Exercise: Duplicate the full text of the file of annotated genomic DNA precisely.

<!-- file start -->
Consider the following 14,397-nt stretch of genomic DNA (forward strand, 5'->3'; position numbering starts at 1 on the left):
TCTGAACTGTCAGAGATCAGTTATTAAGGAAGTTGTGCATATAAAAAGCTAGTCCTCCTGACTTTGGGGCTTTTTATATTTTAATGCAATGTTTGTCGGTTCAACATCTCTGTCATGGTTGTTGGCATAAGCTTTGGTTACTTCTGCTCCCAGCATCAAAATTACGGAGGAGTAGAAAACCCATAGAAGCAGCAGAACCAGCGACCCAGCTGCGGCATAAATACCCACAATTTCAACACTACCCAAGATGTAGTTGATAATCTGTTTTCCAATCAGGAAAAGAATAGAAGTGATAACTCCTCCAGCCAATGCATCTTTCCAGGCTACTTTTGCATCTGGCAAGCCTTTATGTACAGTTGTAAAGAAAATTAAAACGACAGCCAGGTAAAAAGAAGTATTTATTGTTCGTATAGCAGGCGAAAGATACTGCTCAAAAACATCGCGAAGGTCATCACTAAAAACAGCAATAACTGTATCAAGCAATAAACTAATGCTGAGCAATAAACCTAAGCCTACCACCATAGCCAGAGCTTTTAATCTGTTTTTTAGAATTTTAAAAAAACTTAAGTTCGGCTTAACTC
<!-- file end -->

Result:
Consider the following 14,397-nt stretch of genomic DNA (forward strand, 5'->3'; position numbering starts at 1 on the left):
TCTGAACTGTCAGAGATCAGTTATTAAGGAAGTTGTGCATATAAAAAGCTAGTCCTCCTGACTTTGGGGCTTTTTATATTTTAATGCAATGTTTGTCGGTTCAACATCTCTGTCATGGTTGTTGGCATAAGCTTTGGTTACTTCTGCTCCCAGCATCAAAATTACGGAGGAGTAGAAAACCCATAGAAGCAGCAGAACCAGCGACCCAGCTGCGGCATAAATACCCACAATTTCAACACTACCCAAGATGTAGTTGATAATCTGTTTTCCAATCAGGAAAAGAATAGAAGTGATAACTCCTCCAGCCAATGCATCTTTCCAGGCTACTTTTGCATCTGGCAAGCCTTTATGTACAGTTGTAAAGAAAATTAAAACGACAGCCAGGTAAAAAGAAGTATTTATTGTTCGTATAGCAGGCGAAAGATACTGCTCAAAAACATCGCGAAGGTCATCACTAAAAACAGCAATAACTGTATCAAGCAATAAACTAATGCTGAGCAATAAACCTAAGCCTACCACCATAGCCAGAGCTTTTAATCTGTTTTTTAGAATTTTAAAAAAACTTAAGTTCGGCTTAACTC